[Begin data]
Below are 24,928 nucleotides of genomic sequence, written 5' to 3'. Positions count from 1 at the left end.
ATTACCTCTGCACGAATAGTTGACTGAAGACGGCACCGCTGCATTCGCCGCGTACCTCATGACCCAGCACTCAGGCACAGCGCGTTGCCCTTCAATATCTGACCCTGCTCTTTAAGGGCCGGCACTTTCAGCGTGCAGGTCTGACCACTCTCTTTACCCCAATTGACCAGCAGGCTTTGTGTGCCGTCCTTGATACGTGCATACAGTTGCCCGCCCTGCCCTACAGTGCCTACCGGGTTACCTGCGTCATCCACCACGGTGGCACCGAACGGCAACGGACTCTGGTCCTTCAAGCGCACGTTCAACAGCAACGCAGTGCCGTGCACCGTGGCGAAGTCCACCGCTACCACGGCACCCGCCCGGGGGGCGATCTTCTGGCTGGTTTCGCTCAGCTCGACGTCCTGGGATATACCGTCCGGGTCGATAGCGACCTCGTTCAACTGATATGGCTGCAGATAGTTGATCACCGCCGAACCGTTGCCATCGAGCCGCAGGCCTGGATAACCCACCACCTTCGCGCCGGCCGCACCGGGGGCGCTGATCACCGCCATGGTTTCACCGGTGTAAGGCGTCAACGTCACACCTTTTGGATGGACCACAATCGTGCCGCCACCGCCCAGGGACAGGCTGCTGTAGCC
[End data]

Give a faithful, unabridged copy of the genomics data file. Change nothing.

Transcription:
Below are 24,928 nucleotides of genomic sequence, written 5' to 3'. Positions count from 1 at the left end.
ATTACCTCTGCACGAATAGTTGACTGAAGACGGCACCGCTGCATTCGCCGCGTACCTCATGACCCAGCACTCAGGCACAGCGCGTTGCCCTTCAATATCTGACCCTGCTCTTTAAGGGCCGGCACTTTCAGCGTGCAGGTCTGACCACTCTCTTTACCCCAATTGACCAGCAGGCTTTGTGTGCCGTCCTTGATACGTGCATACAGTTGCCCGCCCTGCCCTACAGTGCCTACCGGGTTACCTGCGTCATCCACCACGGTGGCACCGAACGGCAACGGACTCTGGTCCTTCAAGCGCACGTTCAACAGCAACGCAGTGCCGTGCACCGTGGCGAAGTCCACCGCTACCACGGCACCCGCCCGGGGGGCGATCTTCTGGCTGGTTTCGCTCAGCTCGACGTCCTGGGATATACCGTCCGGGTCGATAGCGACCTCGTTCAACTGATATGGCTGCAGATAGTTGATCACCGCCGAACCGTTGCCATCGAGCCGCAGGCCTGGATAACCCACCACCTTCGCGCCGGCCGCACCGGGGGCGCTGATCACCGCCATGGTTTCACCGGTGTAAGGCGTCAACGTCACACCTTTTGGATGGACCACAATCGTGCCGCCACCGCCCAGGGACAGGCTGCTGTAGCC